Eryn: My favorite female artist of all time is a tough one. I’d say it's a toss up between Eva Cassidy and Aretha Franklin. I love them both and for completely different reasons.
Meagan: It's way too hard to narrow it down to one, but my Top Five would probably be Patti Smith, PJ Harvey, Debbie Harry, Liz Phair, Sharon Jones, and Neko Case. (Wait, that's 6! Sorry!)
Sofia: That's a tough one. I'm so deeply inspired by so many female artists. I genuinely don't think I could narrow it down to just one. I love everything from the rawness of Alanis Morissette to the creativity of Lady Gaga and the flexibility of Rihanna. I think my favorite voice would have to be Ella Henderson's, but the artistry of so many other female singers really stands out to me too.
Alicia: People are gonna laugh at me, but I don't care - no pleasure is guilty when it comes to what music you like. Speaking vocally (ha!), I have to say Celine Dion. I wish I had that set of vocal cords - she is just amazing. Besides Celine & her voice, it's actually hard for me to say, because I tend to like songs, not really thinking about the artist, but a few that I do like are Shakira, P!nk, Norah Jones, Grace Slick (we cover "White Rabbit", & while nobody can be Grace but Grace, I do my best to do her justice), & Stevie Nicks (my dad says I sound like her, so now I've become partial to her).
Finally, is there any special camaraderie among female artists you see on the road?
Reagan: Absolutely. I personally have a big group of female artists that I hang with and call my friends. We love what we do and we respect and appreciate what everyone brings to the table. Everyone brings something different. I love these girls and we always have a really good time when we're together.
Eryn: If you find the right women then there is a huge bond working with other women. We all understand the trials of being a female in a mans world so on some level I would say yes I think so.
Meagan: Well, I'm not on the road anymore as a musician, but I remember definitely feeling a sort of automatic recognition when you'd meet another girl in a band. Like, you knew you were both on the same page in a certain way. I don't remember having any catty or bitchy encounters with other women in bands, but maybe they were all being nice to my face and bitchy behind my back! If they were, don't tell me, I don't want to know!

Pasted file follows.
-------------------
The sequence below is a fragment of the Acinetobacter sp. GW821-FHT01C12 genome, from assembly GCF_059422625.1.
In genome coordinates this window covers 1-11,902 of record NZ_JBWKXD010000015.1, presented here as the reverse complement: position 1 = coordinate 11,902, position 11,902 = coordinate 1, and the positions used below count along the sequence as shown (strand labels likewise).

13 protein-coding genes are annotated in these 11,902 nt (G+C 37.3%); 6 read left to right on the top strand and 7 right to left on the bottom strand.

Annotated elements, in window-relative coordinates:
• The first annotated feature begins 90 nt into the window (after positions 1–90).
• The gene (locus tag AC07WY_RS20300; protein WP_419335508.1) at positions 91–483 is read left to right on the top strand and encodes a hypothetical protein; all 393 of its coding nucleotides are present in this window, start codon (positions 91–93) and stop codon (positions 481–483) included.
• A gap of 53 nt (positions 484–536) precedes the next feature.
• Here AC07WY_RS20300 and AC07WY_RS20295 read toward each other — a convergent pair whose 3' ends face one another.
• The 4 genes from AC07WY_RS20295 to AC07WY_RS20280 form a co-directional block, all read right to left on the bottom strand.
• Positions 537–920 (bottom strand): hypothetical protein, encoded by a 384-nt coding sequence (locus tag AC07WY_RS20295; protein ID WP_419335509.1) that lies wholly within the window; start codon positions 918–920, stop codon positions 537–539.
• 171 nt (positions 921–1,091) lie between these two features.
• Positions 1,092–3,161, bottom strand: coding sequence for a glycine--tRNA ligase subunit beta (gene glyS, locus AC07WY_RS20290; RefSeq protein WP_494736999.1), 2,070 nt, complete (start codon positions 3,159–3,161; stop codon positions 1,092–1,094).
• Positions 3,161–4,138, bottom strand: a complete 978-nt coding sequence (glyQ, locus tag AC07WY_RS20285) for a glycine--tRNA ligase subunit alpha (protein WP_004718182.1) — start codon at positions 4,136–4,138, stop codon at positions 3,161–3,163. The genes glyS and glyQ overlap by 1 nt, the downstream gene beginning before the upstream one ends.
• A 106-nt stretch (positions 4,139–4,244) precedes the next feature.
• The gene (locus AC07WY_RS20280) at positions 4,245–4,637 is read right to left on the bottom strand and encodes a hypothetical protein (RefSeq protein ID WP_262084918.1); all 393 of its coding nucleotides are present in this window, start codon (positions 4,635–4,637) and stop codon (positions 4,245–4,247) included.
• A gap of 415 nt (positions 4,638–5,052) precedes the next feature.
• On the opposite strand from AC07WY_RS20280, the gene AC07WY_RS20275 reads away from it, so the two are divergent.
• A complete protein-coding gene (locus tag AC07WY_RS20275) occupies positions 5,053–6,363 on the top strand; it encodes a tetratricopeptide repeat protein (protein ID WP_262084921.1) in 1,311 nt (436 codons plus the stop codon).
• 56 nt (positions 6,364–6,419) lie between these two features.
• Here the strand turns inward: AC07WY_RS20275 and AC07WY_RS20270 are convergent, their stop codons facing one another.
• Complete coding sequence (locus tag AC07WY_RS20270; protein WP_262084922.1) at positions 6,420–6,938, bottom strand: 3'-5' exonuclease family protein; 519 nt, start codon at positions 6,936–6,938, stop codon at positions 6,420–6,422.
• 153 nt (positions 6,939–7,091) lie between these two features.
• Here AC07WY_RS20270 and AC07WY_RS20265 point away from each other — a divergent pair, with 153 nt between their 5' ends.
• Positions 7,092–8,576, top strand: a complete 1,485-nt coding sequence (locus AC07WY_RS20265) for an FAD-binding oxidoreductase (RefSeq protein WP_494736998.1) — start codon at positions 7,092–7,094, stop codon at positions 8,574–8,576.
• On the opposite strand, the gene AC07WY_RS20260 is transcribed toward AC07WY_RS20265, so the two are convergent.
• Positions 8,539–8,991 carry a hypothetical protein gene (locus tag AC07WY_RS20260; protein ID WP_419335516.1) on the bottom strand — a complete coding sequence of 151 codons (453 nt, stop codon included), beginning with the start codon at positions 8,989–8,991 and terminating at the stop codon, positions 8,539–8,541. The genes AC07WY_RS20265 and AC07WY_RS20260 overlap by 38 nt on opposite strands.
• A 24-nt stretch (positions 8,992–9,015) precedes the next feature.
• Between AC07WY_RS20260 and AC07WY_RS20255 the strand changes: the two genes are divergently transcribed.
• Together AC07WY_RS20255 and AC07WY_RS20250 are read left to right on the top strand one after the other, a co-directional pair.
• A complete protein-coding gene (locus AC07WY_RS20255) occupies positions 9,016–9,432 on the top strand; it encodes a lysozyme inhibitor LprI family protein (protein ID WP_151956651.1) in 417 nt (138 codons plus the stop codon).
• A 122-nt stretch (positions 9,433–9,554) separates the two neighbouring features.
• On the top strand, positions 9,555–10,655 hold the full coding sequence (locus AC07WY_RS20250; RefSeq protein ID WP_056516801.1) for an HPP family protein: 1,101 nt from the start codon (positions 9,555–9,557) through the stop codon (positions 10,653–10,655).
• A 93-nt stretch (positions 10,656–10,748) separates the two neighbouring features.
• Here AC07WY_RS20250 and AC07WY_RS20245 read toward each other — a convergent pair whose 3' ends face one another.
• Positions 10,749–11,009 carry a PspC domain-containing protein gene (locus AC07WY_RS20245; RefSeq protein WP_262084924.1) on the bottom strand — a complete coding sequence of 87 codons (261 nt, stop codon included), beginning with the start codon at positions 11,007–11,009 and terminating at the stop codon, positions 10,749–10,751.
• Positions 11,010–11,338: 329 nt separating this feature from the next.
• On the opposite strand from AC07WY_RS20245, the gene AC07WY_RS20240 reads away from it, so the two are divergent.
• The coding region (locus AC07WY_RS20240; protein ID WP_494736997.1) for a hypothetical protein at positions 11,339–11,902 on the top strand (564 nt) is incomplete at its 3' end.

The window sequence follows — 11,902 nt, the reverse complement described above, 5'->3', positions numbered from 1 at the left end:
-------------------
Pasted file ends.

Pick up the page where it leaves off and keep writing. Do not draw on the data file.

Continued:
Sofia: There certainly is. I'm currently at a songwriting retreat where majority of the songwriters and artists happen to be female. There's a sense of "girl power" here and it's so inspiring. We all need to lift each other up and support one another.
Alicia: I do think that there is. I mean, I think that there's camaraderie between artists anyway, no matter what the gender (or lack thereof), but I think there are fewer female artists in "the scene" (I hate that phrase!) anyway, & definitely fewer female-fronted bands. And let me just state for the record that I don't feel that my band is female-fronted - we're all equals, & I do about 1/3 of the lead vocals (Brian & Don doing the other 2/3s, & Joshua doing a song or two when he plays with us, which will hopefully be more often). For all of us, when not singing lead, we're singing backups/harmonies. So it's very much a group effort. But to get back to your original question, yes, I do feel there's a special camaraderie among the female artists. We're a unique subsection of a much larger group, & we have to stick together! And I think we all know that & feel that.
It's pretty rare that my band will play a gig on a bill with other bands & one of those bands will actually have a female person in it. That's just how it happens. Happily for me, camaraderie can develop beyond just that, & into real friendship - such as the one I share with Arielle, who plays bongos with us but is sadly moving next month, & also my dear friend Deirdre Forrest, solo artist & half of the May Darlings, along with another dear friend of mine, Michael Brett.
Gary Wien has been covering the arts since 2001 and has had work published with Jersey Arts, Elmore Magazine, Princeton Magazine, Backstreets and other publications. He is a three-time winner of the Asbury Music Award for Top Music Journalist and the author of Beyond the Palace (the first book on the history of rock and roll in Asbury Park) and Are You Listening? The Top 100 Albums of 2001-2010 by New Jersey Artists. In addition, he runs New Jersey Stage and the online radio station The Penguin Rocks. He can be contacted at firstname.lastname@example.org.